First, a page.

But does all this philanthropy come out of the goodness of council's heart? Hardly. More like from a rational fear of not only the court system, but more importantly, the conservative 1999 Texas Legislature, which has already promised to come after Austin for its annexation actions. "The council has gone one step beyond [what the courts consider vested rights] and considered other factors that are important to the citizen... rather than have the city go into litigation on every house and every building," says City Planner Guernsey. Councilmember Beverly Griffith's aide John Gilvar describes the strategy as being "particularly careful to make sure that not only were they fair, but gave the appearance of being fair."
Council's decision to grandfather in homebuyers will be applied to all the newly annexed areas surrounding the city, but the most significant differences between already constructed property and city rules come in the Circle C area, where applying S.O.S. would put homes on one-acre lots instead of the much smaller 40- and 50-foot lots which are currently being constructed. But the importance of the grandfathering is not only for water quality ordinances, but for other city restrictions as well, such as height restrictions and setbacks from the road. (However, all the homes and subdivisions grandfathered by the new ordinances will still have to meet city building codes for electrical and plumbing systems.)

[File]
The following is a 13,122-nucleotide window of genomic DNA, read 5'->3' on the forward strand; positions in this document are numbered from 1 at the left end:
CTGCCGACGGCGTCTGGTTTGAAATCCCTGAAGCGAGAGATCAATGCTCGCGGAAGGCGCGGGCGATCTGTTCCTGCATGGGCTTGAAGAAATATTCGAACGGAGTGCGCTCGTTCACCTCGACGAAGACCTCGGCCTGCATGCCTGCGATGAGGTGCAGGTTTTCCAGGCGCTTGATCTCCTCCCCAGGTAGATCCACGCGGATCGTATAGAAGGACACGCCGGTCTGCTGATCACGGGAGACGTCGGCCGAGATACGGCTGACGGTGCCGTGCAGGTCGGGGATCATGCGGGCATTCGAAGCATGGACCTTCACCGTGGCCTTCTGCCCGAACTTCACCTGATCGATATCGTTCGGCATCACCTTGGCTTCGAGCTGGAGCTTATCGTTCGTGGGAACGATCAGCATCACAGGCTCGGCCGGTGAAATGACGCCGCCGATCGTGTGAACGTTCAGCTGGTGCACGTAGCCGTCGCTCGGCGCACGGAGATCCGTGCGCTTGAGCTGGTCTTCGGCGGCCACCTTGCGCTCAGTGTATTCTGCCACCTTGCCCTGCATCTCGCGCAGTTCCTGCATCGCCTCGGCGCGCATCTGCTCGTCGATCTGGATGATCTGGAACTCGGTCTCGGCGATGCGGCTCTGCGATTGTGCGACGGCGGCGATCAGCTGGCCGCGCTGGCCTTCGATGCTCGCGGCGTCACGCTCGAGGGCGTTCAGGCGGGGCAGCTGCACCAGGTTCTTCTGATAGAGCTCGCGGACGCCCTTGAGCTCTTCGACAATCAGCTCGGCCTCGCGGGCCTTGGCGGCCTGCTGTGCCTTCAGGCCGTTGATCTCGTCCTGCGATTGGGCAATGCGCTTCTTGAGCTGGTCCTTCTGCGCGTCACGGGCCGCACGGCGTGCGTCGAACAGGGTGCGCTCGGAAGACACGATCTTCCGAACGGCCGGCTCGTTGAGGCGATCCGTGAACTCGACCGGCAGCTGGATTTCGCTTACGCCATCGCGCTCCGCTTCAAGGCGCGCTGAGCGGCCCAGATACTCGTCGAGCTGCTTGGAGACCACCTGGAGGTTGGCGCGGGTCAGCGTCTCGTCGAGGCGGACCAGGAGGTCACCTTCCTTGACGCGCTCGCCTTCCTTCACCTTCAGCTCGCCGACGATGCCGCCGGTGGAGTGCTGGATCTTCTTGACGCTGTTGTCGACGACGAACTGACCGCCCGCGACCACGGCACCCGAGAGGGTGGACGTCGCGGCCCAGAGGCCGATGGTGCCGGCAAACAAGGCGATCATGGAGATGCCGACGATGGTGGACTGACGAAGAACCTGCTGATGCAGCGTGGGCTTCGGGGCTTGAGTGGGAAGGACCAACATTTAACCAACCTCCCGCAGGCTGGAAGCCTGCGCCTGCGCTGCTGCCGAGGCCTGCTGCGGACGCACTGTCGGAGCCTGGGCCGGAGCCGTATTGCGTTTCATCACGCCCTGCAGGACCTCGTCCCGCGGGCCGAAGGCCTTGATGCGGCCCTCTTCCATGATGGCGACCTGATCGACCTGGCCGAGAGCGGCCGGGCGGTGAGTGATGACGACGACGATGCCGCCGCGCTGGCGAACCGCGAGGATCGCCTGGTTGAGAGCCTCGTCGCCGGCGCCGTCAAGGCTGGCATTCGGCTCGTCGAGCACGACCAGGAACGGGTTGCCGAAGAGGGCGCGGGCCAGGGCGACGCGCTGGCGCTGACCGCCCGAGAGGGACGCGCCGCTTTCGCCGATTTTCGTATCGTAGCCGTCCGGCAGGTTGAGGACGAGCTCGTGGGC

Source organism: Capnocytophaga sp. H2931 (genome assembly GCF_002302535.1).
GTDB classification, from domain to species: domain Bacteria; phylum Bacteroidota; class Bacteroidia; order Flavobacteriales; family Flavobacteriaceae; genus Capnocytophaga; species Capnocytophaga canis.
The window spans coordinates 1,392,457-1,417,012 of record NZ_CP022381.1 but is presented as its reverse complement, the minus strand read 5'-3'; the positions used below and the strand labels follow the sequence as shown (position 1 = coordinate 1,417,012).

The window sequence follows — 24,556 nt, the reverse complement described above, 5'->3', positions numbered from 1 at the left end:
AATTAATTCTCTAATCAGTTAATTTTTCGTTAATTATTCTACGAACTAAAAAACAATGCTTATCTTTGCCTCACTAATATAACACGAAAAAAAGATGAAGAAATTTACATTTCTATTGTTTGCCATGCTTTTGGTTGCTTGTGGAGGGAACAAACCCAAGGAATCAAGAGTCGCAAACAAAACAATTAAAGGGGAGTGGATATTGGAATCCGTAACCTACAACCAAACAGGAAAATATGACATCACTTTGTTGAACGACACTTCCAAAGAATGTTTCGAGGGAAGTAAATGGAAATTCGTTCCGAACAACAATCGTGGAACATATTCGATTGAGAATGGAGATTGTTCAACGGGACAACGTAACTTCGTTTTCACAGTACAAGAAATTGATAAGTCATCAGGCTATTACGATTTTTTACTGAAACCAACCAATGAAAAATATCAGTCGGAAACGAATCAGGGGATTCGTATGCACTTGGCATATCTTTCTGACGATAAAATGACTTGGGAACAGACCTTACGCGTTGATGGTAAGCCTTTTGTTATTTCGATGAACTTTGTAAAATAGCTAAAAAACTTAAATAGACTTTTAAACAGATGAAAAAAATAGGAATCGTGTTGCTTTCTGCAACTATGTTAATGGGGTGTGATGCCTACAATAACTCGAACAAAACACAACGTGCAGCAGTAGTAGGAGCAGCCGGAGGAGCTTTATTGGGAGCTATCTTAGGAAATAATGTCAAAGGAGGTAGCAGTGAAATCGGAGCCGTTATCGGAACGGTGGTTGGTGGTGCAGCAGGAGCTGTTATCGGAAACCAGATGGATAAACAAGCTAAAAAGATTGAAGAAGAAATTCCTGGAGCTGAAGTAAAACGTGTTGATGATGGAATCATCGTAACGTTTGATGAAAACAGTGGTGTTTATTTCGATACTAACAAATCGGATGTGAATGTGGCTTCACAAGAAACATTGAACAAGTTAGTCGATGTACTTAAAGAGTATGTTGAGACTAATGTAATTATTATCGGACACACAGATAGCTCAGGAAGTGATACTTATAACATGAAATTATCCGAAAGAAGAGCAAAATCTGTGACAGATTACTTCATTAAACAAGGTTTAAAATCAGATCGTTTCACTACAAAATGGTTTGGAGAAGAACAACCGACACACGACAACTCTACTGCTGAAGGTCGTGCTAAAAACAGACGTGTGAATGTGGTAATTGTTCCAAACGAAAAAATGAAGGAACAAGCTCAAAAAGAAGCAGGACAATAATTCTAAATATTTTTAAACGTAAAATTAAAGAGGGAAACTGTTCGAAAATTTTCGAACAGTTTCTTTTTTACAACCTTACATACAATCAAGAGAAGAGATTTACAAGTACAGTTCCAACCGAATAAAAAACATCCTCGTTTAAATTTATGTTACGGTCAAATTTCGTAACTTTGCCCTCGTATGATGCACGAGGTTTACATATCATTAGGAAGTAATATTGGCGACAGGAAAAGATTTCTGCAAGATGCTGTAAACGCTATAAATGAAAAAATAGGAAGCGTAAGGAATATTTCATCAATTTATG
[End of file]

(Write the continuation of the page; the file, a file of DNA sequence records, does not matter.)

The ordinance which council passed during last Wednesday's special-called meeting addressed the easy part - individual homebuyers. It's not hard to rally support behind a pregnant mother, stuck in a rental home, waiting to hang wallpaper in the nursery. Now, all homebuyers who had at least signed contracts for new homes prior to annexation can proceed with their original home plans, small lots and all.
The tough sell comes this week, when relief for developers comes up for second and third reading. If the city chose not to recognize subdivisions which had been approved by the county, the decision would, for now, affect only Circle C, since all the other annexed areas were already in Austin's extraterritorial jurisdiction and filing final plats with the city. But Gary Bradley is no pregnant housewife, and helping out the Circle C real estate mogul has never been on this council's agenda. On the other hand, spanking Bradley and Circle C is not going to help the city's case at the legislature when the city will have to argue that the annexations were purely an issue of fiscal economics and not personal vendettas.